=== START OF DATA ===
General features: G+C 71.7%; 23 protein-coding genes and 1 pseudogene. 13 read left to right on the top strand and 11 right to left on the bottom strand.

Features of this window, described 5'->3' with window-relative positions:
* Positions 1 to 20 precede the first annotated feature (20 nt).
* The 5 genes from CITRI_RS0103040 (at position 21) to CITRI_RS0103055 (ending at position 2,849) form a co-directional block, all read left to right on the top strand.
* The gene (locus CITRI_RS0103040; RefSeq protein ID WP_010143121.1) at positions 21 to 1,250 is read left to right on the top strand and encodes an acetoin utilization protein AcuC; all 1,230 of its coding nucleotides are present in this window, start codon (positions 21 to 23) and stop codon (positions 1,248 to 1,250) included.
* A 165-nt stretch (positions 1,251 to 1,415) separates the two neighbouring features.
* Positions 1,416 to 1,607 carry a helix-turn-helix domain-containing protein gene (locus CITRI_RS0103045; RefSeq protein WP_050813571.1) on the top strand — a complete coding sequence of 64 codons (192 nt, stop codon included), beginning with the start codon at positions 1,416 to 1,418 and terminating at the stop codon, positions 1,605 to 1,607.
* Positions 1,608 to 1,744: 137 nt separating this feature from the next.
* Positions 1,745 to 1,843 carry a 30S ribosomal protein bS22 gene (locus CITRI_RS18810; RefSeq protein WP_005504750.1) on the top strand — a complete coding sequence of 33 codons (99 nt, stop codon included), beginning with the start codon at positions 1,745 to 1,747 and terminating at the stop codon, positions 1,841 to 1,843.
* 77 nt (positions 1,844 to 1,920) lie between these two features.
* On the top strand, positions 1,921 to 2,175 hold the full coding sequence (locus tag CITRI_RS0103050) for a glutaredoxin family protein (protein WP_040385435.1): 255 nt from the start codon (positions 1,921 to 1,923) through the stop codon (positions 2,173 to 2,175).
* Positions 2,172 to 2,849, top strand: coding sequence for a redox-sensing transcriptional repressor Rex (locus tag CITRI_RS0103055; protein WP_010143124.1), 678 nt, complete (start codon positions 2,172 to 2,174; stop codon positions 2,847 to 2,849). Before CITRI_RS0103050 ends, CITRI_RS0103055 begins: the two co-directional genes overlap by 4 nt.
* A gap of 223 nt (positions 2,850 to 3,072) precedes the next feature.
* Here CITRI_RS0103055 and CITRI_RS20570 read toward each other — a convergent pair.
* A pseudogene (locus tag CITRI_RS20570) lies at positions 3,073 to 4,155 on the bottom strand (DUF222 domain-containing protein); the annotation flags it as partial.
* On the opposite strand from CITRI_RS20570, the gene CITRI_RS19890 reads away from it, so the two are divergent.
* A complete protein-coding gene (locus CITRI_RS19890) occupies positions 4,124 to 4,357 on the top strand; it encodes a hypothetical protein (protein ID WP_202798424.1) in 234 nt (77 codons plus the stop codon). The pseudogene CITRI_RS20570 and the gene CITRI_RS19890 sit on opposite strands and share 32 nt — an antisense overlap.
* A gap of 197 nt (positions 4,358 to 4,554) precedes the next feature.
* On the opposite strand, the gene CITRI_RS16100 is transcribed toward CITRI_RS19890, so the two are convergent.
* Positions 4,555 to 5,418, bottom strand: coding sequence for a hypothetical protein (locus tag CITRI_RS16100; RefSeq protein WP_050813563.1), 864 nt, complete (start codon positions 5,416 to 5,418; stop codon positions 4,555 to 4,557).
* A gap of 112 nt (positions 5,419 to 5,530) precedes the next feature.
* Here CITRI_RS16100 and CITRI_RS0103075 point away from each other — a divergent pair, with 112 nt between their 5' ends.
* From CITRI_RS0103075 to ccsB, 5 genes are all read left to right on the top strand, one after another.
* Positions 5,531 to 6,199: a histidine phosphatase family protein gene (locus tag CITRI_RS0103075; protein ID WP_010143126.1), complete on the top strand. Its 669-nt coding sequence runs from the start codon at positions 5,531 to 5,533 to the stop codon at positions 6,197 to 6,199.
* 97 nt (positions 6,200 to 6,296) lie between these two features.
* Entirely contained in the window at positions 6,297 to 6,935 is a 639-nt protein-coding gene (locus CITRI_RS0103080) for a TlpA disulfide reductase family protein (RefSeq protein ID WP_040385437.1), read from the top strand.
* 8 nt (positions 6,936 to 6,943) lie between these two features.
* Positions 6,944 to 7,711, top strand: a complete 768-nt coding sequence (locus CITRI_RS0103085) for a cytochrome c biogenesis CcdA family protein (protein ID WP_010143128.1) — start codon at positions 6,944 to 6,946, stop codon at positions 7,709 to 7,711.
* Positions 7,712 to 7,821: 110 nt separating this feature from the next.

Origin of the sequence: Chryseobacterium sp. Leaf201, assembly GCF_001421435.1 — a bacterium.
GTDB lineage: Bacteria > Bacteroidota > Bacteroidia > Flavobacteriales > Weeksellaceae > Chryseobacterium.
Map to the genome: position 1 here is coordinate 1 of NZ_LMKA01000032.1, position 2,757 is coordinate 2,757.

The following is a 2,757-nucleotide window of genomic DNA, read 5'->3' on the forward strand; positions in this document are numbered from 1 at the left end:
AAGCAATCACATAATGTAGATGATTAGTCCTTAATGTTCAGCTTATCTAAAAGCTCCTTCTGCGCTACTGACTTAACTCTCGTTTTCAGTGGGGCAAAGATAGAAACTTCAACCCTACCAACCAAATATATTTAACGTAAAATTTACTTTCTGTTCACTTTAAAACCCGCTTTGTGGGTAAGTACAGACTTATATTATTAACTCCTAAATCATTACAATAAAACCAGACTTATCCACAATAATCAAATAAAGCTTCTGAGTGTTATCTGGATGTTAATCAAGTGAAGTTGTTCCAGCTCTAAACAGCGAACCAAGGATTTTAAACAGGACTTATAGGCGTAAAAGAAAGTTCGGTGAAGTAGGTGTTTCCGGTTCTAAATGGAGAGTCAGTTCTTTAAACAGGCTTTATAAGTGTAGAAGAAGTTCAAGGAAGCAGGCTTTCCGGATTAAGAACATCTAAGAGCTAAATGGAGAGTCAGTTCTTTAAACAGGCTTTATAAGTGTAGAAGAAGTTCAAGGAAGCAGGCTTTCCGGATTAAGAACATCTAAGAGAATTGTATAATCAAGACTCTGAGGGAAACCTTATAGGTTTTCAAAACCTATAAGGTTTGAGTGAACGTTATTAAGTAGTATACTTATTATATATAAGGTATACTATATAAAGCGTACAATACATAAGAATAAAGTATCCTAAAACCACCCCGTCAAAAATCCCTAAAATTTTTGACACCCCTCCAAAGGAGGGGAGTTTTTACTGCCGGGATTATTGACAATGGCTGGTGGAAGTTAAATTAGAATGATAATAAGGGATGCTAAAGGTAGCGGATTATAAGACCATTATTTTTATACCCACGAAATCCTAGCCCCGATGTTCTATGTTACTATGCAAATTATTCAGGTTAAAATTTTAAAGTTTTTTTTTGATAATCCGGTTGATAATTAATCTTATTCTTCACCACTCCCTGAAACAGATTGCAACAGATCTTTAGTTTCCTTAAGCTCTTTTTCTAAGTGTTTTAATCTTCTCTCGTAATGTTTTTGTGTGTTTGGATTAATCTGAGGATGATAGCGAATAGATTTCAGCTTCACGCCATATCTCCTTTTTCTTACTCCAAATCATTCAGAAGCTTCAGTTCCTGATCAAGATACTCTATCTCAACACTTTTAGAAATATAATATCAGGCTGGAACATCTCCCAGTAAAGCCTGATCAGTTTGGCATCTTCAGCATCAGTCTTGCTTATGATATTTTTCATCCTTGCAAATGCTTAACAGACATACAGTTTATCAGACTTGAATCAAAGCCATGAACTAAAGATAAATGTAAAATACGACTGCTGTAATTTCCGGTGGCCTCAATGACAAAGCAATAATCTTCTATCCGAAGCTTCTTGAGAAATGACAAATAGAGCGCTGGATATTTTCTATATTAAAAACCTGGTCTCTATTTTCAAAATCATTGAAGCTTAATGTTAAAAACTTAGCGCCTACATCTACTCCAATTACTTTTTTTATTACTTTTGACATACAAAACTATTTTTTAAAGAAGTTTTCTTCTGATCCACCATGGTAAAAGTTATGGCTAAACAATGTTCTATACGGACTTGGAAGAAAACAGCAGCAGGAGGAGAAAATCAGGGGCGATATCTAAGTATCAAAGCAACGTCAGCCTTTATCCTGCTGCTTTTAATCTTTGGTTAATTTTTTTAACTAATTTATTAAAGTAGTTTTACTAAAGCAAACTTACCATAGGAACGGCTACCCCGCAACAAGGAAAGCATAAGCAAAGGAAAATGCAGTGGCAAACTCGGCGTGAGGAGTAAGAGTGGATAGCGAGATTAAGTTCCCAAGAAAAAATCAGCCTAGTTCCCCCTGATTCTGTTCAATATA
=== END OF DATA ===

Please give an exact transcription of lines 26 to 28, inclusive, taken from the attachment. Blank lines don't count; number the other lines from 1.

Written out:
* Entirely contained in the window at positions 6,297 to 6,935 is a 639-nt protein-coding gene (locus CITRI_RS0103080) for a TlpA disulfide reductase family protein (RefSeq protein ID WP_040385437.1), read from the top strand.
* 8 nt (positions 6,936 to 6,943) lie between these two features.
* Positions 6,944 to 7,711, top strand: a complete 768-nt coding sequence (locus CITRI_RS0103085) for a cytochrome c biogenesis CcdA family protein (protein ID WP_010143128.1) — start codon at positions 6,944 to 6,946, stop codon at positions 7,709 to 7,711.